In March of 2014, Blacksburg became the first community in Virginia to launch a Solarize campaign, and NREL maps show it has a high potential for solar generation. This SolSmart Silver city offers many solar-focused resources for residents, including a solar panel installation checklist, information for those interested in solar jobs and guidance on solar access within the state.
Where Solar Panels Work Best
While there are many solar-smart cities in Virginia, some are better suited than others for PV installation. The best cities for solar include those that have:
- Decent sun exposure: Cities that get consistent year-round sunlight tend to be good places to invest in solar, hence the coastal communities we've included on our list.
- High local utility costs: Solar power tends to be more valuable in cities that have high electrical costs. More on that in a moment.
- Local rebates and incentives: Some cities make solar investment more attractive by implementing local net metering programs, tax rebates or other financial incentives.
Average Virginia Electricity Costs
As mentioned, residents in places with higher electricity costs stand to benefit more from installing solar panels. In Virginia, the average monthly electrical consumption is 1,122 kWh, which is roughly on par with nearby states such as South Carolina and West Virginia, though a bit higher than in Maryland or Washington, D.C. The average monthly electric bill is $135.46, which is on the high side compared to most neighboring states.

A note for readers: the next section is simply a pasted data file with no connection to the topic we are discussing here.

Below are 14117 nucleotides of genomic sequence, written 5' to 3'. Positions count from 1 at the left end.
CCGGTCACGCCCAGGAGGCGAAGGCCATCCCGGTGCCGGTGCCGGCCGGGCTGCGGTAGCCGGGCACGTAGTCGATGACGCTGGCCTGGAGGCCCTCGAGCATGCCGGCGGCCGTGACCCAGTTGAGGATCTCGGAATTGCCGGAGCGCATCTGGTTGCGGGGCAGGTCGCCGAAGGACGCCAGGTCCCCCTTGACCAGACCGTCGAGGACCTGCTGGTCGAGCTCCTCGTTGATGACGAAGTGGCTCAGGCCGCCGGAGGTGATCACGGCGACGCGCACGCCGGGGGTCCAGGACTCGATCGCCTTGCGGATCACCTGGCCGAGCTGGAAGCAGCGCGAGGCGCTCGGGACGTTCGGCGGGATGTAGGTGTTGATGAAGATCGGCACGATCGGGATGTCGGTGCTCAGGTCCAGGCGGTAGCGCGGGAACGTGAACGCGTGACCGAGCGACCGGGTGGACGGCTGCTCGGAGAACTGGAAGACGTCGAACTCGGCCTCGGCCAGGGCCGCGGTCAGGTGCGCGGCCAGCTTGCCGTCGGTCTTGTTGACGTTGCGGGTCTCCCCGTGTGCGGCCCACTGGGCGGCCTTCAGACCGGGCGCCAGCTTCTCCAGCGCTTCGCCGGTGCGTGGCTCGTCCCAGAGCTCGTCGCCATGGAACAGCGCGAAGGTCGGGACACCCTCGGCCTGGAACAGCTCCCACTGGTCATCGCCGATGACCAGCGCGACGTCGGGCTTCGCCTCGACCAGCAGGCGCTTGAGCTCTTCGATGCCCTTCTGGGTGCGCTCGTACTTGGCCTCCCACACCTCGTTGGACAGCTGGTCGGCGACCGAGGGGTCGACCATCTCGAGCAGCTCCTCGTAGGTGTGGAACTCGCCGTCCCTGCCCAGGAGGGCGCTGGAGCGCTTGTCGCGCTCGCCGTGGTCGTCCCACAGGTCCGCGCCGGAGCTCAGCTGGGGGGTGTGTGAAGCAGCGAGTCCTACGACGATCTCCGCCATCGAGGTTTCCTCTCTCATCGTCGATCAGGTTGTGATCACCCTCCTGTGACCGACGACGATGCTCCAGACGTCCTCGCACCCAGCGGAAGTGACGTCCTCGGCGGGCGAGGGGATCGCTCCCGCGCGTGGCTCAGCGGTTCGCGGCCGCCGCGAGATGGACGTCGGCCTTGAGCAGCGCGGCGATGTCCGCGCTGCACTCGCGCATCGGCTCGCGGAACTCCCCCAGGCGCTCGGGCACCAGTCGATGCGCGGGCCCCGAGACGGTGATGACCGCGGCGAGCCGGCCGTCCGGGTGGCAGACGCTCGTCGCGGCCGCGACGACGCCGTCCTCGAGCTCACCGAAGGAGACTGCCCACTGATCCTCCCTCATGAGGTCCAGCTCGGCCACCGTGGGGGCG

Virginia Solar Tax Incentives
Homeowners in Virginia can take advantage of a few solar tax exemptions and incentives to help offset the cost of solar panels. For example, there is a property tax exemption, which means that although solar panels will increase the value of a home, they will not increase your property taxes. Virginia also has a state-wide net metering program, which means that any surplus energy generated by solar panels can be fed back into the electric grid in exchange for credits from your utility company.
Federal Solar Tax Credits
Homeowners in Virginia (and anywhere else in the country) can also claim a residential federal tax credit worth 26% of their total solar installation cost. This can offset the initial investment expenditure considerably, but keep in mind that this credit may be phased out by 2023 unless Congress acts swiftly to renew it.
Virginia Solar Regulations
There are a few laws that impact solar adoption in Virginia. Some notable examples include:
- The Solar Rights law protects the rights of homeowners to install solar panels, without being obstructed by their homeowners association or other community association. HOAs do have some leeway to regulate the aesthetics of solar installations, however.
- Virginia's Zero Carbon Bill will create more than 30,000 solar jobs by the year 2030.
- The Virginia Clean Economy Act is set to create a number of new incentives for homeowners to go solar. It also creates robust clean energy standards for utility companies and fines providers unable to meet those standards.
Final Thoughts: Top Cities for Solar in Virginia
Solar energy presents a valuable opportunity for homeowners to lower electric bills, reduce their impact on the environment and become less dependent on traditional utilities. However, in Virginia, some cities are more solar-forward than others. If you didn't see your city on this list (and even if you did), there are plenty of ways individuals can push for more solar power in their areas. Here are some ideas to get you started:
- Install solar panels on your home
- Educate your neighbors about the benefits of solar energy
- Reach out to your elected officials and urge them to set strict renewable energy goals